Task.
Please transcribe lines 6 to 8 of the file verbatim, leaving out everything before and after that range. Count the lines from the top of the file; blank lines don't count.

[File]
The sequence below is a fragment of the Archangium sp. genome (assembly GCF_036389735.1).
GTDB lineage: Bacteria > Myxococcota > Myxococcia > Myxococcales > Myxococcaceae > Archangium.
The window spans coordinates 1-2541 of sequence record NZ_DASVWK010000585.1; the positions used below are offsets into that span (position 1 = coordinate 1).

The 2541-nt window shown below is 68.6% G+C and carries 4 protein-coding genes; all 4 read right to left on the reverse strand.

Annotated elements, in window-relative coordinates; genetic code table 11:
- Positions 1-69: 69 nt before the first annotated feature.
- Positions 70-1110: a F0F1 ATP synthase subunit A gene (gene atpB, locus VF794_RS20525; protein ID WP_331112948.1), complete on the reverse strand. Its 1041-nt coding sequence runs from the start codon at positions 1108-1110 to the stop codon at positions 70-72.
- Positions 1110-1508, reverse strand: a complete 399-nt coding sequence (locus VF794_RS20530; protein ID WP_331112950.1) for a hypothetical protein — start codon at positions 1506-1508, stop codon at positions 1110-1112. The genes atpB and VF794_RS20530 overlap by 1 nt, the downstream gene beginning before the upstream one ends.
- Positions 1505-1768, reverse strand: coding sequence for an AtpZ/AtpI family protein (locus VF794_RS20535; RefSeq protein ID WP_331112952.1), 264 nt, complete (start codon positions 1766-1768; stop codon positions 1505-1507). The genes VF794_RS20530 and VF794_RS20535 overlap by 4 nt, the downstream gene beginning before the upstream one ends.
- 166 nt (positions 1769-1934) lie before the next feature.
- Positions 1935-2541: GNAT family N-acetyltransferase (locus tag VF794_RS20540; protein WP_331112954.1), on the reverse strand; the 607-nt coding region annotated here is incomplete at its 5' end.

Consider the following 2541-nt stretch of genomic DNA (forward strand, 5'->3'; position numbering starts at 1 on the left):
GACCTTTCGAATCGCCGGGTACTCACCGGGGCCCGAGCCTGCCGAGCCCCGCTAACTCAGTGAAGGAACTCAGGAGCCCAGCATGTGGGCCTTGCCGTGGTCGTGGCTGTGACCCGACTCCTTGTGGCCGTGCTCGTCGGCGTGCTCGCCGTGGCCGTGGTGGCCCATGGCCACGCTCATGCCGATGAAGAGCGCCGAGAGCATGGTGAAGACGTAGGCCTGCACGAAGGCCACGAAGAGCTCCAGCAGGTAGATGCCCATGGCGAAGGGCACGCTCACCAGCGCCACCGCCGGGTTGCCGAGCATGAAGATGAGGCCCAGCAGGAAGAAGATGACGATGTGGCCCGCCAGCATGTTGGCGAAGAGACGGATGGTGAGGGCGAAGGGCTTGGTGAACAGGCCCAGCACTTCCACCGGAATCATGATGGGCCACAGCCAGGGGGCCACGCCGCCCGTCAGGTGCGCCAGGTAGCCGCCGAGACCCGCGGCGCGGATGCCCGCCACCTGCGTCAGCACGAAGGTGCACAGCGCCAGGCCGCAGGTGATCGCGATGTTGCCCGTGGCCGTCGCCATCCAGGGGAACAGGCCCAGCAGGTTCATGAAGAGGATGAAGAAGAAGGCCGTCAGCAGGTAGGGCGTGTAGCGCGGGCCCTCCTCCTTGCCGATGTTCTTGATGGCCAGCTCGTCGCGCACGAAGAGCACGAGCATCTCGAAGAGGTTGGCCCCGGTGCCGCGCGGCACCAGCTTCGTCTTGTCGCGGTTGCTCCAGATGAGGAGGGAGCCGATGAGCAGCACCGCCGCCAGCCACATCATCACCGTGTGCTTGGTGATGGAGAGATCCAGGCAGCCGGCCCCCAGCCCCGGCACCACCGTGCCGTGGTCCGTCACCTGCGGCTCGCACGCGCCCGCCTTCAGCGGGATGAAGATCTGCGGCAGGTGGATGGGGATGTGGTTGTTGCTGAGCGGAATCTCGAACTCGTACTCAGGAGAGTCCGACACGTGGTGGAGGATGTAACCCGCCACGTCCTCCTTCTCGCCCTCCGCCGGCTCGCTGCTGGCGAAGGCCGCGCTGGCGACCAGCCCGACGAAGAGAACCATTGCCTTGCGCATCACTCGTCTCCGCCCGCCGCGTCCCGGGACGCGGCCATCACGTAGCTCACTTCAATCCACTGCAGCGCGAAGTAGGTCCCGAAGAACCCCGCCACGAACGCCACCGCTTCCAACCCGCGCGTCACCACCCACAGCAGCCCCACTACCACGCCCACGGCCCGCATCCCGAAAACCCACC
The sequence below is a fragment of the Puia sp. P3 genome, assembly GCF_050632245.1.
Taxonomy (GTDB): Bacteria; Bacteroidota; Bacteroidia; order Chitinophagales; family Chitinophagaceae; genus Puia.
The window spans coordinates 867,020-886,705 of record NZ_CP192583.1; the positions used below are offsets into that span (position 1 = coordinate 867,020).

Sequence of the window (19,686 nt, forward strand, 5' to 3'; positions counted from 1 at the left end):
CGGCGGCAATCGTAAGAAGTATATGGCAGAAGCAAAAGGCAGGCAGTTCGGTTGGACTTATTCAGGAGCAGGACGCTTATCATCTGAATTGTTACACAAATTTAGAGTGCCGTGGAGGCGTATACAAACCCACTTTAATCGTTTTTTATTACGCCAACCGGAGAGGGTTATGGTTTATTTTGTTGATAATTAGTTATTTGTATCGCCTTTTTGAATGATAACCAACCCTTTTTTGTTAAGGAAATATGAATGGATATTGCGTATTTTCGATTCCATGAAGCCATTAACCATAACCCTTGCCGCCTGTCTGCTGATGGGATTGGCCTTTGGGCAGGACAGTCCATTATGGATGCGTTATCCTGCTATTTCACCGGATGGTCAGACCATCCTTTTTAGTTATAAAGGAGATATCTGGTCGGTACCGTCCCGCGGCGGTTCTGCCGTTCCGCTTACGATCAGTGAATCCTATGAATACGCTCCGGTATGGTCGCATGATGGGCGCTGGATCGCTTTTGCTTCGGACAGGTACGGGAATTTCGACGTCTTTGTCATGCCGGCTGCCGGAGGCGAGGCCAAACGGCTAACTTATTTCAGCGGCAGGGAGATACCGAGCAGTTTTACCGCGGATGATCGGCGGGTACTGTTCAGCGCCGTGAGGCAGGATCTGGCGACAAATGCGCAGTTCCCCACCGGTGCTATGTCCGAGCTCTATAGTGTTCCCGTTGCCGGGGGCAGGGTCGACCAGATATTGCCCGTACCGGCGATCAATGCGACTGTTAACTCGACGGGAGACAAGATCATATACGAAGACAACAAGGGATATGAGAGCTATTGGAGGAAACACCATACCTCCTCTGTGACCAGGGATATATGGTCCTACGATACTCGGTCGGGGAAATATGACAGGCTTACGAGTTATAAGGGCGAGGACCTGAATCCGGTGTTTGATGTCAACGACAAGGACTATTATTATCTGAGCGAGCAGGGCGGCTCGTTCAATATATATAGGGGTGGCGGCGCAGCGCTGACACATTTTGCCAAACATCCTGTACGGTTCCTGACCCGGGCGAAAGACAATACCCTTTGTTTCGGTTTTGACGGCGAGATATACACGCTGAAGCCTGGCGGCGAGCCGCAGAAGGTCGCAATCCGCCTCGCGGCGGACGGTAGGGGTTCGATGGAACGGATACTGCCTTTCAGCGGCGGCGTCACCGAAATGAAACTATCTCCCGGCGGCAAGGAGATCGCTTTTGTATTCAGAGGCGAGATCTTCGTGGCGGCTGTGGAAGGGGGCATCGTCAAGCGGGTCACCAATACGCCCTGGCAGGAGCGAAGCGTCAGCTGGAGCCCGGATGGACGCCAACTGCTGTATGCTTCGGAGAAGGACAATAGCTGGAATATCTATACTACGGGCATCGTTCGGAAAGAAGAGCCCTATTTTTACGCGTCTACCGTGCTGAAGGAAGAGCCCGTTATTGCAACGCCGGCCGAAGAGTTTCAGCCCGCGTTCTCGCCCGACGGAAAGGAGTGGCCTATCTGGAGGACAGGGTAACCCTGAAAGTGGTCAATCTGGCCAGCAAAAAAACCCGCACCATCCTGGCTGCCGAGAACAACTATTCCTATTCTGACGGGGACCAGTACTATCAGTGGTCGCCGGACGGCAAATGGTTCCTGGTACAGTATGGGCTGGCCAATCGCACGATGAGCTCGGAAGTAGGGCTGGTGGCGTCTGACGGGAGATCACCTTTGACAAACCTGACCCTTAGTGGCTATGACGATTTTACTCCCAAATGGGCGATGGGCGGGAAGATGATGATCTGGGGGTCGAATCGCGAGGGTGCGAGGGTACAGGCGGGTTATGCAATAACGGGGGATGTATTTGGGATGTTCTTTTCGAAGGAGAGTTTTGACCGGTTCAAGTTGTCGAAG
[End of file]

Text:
- Positions 1-69: 69 nt before the first annotated feature.
- Positions 70-1110: a F0F1 ATP synthase subunit A gene (gene atpB, locus VF794_RS20525; protein ID WP_331112948.1), complete on the reverse strand. Its 1041-nt coding sequence runs from the start codon at positions 1108-1110 to the stop codon at positions 70-72.
- Positions 1110-1508, reverse strand: a complete 399-nt coding sequence (locus VF794_RS20530; protein ID WP_331112950.1) for a hypothetical protein — start codon at positions 1506-1508, stop codon at positions 1110-1112. The genes atpB and VF794_RS20530 overlap by 1 nt, the downstream gene beginning before the upstream one ends.